News of Major League Baseball’s decision to pull this summer’s All-Star Game from Georgia over its sweeping new voting law reverberated among fans Saturday, while Gov. Brian Kemp vowed to defend the measure in court, saying “free and fair elections” are worth any threats, boycotts or lawsuits to come.
The Republican governor said at a news conference that the MLB “caved to fear and lies from liberal activists” when it yanked the July 13 game from Atlanta’s Truist Park. He added the decision will hurt working people in the state and have long-term consequences on the economy.
“I want to be clear: I will not be backing down from this fight. We will not be intimidated, and we will also not be silenced,” Kemp said.
“Major League Baseball, Coca-Cola and Delta may be scared of Stacey Abrams, Joe Biden and the left, but I am not,” he said, referring to companies that have also criticized the new law.
Three groups already have filed a lawsuit over the measure, which includes new restrictions on voting by mail and greater legislative control over how elections are run. Critics say it violates the First and 14th Amendments of the U.S. Constitution, as well as parts of the federal Voting Rights Act that say states cannot restrict Black voter participation.
Kemp has insisted opponents have mischaracterized what the law does, yet Republican lawmakers made the changes largely in response to false claims of fraud in the 2020 elections made by former President Donald Trump and his supporters.
Fans, meanwhile, appeared divided on the MLB’s decision.
Patrick Smith, a lifelong Braves fan in Ellisville, Mississippi, said he thinks the MLB made the right decision and noted that not taking a stand would have polarized some supporters.
“When governments restrict access to the ballot box, someone has to step in to encourage these entities to roll back those measures,” he said.
Lorre Sweetman, in Kahului, Hawaii, said it was a poor move by the MLB because it wasn’t based on the actual new voting laws but on “political pandering” and misinformation.
Still, while some fans upset about the MLB’s decision have called for a boycott of the professional baseball, she said she will not stop watching MLB games and her three grandsons are still learning baseball.
“They caved to pressure without considering the message this sends to fans who just want to enjoy the game and support their team,” she said. “We need to take politics out of sports.”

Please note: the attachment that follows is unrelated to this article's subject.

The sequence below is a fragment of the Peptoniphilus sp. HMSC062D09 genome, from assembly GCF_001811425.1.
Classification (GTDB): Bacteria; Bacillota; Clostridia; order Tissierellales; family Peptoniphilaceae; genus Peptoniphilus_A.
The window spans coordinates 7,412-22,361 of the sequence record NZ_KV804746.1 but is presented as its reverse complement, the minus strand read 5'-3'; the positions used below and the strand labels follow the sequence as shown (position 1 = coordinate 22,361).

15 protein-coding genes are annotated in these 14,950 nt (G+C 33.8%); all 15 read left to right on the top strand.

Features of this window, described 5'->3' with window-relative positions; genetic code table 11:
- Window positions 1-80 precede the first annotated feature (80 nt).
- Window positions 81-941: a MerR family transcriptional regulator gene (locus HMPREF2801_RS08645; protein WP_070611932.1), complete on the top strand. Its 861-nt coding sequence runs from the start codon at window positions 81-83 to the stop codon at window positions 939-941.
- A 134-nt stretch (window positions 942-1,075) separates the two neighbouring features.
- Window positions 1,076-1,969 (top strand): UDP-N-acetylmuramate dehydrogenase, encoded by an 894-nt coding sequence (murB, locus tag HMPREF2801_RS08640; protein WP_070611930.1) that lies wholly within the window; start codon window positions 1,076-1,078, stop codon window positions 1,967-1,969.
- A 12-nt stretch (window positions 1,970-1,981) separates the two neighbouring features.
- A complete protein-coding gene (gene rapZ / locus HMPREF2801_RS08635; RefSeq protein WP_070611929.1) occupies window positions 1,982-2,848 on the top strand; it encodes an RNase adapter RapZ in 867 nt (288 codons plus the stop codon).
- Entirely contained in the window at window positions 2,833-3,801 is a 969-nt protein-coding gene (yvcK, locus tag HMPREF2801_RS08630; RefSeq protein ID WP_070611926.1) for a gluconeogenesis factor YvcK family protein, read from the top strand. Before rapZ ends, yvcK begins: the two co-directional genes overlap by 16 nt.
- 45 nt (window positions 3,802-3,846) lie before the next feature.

But Dick Pagano, a baseball fan in Elk Grove Village, Illinois, said he will not watch or attend any games this year.
“They shot themselves in the foot,” said Pagano, who said he was disappointed to miss the planned Hank Aaron celebration during the All-Star Game, since he once saw him play in the 1957 World Series. Aaron, who played for the Braves in Atlanta and Milwaukee for most of his career, faced extensive hate mail and racism as he closed in on breaking Babe Ruth’s home run record.
Jeffrey Guterman, a retired mental health counselor in Fort Lauderdale, Florida, who calls himself an amateur baseball historian, said the move shows baseball changing with the times.
“I’m surprised when people argue that moving it away from Atlanta is a bad move because it would bring lots of money to the area,” he said. “The question is what costs more, moving the All-Star Game or reinforcing the oppression of votes.”
MLB Commissioner Rob Manfred said Friday he made the decision to move the All-Star events and the amateur draft from Atlanta after discussions with individual players and the Players Alliance, an organization of Black players formed after the death of George Floyd last year. A new ballpark for the events wasn’t immediately revealed.
Kemp criticized the MLB for not taking action on voting access in its home state of New York and said its decision means “cancel culture” is coming for American businesses and jobs.
“They’re coming for your game or event in your hometown, and they’re coming to cancel everything from sports, how you make a living, and they will stop at nothing to silence all those,” he said.
Trump also blasted the league’s move and urged his supporters to “boycott baseball and all of the woke companies that are interfering with Free and Fair Elections.”
Former President Barack Obama, meanwhile, congratulated the MLB for its decision.
“There’s no better way for America’s pastime to honor the great Hank Aaron, who always led by example,” he said.
Anderson reported from New York, and Willingham reported from Jackson, Mississippi. Associated Press writer Colleen Slevin in Denver contributed.